Reviewing RBI’s monetary policy framework
By Amol Agrawal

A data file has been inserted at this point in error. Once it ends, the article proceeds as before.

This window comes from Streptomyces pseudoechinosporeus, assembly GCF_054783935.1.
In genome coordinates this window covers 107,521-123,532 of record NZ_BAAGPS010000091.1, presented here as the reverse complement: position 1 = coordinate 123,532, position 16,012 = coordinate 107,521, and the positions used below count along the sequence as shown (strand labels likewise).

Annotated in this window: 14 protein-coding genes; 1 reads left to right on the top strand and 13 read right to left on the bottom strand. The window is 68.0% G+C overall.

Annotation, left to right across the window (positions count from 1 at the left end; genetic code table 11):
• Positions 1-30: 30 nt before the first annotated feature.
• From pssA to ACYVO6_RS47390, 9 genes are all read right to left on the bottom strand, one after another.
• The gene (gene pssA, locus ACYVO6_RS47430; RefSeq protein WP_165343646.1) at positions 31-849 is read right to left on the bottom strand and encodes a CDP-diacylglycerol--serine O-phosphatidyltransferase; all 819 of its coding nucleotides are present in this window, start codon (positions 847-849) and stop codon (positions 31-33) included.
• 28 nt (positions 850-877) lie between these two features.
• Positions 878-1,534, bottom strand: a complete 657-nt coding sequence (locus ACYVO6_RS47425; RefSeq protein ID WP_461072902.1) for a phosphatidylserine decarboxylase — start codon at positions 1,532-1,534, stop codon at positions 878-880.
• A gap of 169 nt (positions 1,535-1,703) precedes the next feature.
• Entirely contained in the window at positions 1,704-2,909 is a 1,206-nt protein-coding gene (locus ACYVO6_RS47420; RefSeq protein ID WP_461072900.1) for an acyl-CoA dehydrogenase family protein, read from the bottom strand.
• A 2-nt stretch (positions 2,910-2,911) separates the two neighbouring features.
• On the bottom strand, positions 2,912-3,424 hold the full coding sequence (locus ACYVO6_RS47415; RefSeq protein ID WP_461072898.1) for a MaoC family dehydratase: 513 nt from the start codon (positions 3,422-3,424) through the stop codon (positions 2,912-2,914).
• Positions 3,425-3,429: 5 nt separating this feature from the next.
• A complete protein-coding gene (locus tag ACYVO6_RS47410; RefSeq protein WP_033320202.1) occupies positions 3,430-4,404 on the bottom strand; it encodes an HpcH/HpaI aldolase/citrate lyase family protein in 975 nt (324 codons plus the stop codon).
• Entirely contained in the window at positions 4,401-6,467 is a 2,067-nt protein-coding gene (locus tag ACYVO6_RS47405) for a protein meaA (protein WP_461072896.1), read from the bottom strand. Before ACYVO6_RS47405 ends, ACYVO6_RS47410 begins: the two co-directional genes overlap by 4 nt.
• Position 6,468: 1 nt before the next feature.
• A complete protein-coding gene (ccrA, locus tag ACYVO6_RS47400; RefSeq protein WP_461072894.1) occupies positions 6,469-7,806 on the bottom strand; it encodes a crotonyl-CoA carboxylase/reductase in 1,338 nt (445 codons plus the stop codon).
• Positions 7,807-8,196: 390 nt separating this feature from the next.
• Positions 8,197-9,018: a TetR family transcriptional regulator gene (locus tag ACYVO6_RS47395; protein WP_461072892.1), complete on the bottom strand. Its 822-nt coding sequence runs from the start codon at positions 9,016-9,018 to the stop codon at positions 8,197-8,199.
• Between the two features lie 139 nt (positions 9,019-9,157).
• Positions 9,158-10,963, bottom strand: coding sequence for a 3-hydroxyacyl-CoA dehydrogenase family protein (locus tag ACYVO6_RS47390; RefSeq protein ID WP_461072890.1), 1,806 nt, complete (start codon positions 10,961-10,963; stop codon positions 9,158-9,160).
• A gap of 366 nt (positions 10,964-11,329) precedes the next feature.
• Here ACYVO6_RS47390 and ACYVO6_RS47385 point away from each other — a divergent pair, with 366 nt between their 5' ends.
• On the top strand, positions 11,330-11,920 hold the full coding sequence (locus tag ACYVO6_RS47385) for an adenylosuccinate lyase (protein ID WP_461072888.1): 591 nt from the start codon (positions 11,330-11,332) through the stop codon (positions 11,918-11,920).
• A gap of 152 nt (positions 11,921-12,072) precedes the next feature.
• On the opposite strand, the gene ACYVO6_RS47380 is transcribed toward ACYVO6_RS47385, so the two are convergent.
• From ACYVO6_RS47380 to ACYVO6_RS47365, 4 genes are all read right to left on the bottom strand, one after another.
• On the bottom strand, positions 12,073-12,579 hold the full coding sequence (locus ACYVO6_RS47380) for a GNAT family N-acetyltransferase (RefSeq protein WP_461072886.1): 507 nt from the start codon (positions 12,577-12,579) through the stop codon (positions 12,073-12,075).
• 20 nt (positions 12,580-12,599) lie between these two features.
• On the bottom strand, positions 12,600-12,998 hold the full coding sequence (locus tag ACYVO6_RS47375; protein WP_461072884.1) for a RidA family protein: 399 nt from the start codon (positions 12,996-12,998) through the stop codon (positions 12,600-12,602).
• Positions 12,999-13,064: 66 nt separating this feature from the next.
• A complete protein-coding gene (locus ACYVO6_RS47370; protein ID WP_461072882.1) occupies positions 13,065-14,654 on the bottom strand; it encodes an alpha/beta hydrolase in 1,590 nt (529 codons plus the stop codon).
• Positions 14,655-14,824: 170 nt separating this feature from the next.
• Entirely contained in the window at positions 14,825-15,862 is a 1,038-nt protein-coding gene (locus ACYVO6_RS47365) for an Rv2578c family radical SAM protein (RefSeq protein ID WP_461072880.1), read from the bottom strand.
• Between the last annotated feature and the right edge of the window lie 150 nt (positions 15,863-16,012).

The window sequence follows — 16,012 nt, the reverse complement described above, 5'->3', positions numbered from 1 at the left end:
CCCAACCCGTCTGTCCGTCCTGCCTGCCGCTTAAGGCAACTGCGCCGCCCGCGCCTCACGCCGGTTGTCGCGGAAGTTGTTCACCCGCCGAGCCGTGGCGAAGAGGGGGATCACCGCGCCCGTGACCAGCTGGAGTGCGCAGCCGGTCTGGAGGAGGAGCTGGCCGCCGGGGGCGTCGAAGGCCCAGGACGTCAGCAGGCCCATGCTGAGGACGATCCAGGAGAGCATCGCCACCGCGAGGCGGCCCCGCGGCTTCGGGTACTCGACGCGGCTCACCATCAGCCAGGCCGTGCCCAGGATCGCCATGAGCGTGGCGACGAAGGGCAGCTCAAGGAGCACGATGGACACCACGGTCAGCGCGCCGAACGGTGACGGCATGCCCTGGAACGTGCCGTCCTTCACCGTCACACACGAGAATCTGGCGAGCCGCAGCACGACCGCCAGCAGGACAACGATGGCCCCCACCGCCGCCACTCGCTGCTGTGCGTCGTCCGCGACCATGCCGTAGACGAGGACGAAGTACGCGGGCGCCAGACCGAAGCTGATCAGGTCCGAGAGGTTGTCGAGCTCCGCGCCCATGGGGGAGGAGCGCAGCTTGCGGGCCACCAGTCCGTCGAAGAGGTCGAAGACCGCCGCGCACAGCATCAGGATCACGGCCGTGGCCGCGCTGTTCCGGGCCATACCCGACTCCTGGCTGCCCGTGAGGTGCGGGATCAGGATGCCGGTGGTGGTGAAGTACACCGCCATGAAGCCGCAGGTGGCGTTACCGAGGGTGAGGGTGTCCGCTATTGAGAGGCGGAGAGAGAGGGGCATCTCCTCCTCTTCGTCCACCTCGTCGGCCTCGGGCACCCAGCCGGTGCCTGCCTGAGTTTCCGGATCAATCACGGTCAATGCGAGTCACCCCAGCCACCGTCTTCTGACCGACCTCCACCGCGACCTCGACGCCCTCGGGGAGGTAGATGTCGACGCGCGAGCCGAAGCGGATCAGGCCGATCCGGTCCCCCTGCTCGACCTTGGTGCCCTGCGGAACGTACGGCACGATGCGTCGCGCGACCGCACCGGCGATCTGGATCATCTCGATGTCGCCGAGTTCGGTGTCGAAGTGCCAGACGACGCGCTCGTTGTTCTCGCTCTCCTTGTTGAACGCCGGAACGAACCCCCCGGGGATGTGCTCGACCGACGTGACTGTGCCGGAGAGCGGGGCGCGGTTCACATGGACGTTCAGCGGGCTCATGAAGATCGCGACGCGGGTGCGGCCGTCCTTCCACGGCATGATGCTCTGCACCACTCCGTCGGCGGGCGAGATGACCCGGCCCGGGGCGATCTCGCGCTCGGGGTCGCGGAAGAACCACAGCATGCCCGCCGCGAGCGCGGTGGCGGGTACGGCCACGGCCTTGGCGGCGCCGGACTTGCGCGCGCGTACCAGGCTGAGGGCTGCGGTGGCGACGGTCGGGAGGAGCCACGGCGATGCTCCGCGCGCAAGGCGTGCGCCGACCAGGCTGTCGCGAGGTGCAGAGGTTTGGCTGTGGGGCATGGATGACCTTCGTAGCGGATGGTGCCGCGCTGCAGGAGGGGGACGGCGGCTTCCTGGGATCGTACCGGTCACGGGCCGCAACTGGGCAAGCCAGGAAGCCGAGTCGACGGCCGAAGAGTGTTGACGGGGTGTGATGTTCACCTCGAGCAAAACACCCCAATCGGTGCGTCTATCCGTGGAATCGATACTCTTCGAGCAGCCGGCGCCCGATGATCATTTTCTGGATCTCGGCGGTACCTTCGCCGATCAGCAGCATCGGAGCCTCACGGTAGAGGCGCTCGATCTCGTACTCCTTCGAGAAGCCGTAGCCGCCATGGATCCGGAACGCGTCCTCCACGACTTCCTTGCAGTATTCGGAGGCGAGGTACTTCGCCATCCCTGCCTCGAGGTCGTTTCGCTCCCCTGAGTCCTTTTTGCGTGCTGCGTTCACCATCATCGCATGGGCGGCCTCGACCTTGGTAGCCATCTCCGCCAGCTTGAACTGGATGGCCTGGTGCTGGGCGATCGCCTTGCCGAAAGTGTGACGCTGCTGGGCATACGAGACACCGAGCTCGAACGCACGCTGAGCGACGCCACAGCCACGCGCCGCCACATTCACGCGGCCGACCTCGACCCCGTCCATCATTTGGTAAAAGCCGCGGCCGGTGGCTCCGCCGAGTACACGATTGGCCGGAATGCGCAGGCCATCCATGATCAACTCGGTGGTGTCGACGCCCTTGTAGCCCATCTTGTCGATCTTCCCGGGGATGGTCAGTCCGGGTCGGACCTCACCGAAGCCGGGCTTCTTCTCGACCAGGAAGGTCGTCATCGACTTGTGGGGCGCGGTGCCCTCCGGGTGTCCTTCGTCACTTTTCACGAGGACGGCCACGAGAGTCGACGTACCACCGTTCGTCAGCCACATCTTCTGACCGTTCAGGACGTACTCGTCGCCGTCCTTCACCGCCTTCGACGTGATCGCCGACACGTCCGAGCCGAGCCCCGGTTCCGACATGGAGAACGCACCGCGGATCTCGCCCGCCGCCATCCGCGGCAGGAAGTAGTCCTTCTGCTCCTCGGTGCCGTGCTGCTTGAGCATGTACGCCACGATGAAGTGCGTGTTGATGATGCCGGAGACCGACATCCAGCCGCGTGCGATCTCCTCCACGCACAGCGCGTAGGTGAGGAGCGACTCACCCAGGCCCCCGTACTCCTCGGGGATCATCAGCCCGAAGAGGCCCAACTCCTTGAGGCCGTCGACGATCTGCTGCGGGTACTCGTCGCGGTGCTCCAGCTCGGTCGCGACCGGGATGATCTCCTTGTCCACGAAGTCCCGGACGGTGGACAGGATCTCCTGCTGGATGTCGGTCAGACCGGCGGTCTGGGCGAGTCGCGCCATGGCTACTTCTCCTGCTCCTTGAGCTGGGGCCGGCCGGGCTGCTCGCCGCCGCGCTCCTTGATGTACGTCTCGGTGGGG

Of late, Mr. Deepak Mohanty, RBI’s ED has been giving some excellent speeches. The speeches are basic and tell you a lot about economic issues in India. His recent speech looks at RBI’s monetary framework. He even reviews performance of Indian economy in each of the frameworks. See my previous blogpost on RBI’s monetary framework as well. He divides RBI’s monetary policy framework into three time periods: 1. Pre-monetary targeting (India independence to 1984-85): Till 1970s, inflation was mainly caused by agricultural failures. Therefore RBI’s main effort was towards selective bank credit management and ensuring flow of credit to increase agricultural production. In 1970s inflation increased because of increase in money supply which rose to finance rise in government expenditure. Inflation also rose because of the oil shocks in 1974 and 1979 which increased prices of oil in world markets. 2. Monetary targeting (MT, 1985-56-1997-98): By early 1980s, there was some consensus in RBI that inflation was rising because of a surge in money supply. Agriculture and oil shocks could not raise inflation permanently. It was a sustained rise in money supply that led to rise in inflation. This led to RBI’s monetary targeting framework in which RBI started targeting money supply. Under this RBI made a projection for money supply for a given year and tried to keep money supply around the projected levels. 3. Multiple Indicators approach (MI, 1998-99 onwards): After reforms in 1991, it became difficult to look at the relationship between money supply and inflation. Financial liberalization led to more innovative financial products. Earlier RBI could monitor money supply as banks were the only financial intermediaries. As non-banking sources of finance grew, monitoring money supply and thus inflation became difficult. Hence, RBI adopted the multiple indicators approach which looked at variety of economic...
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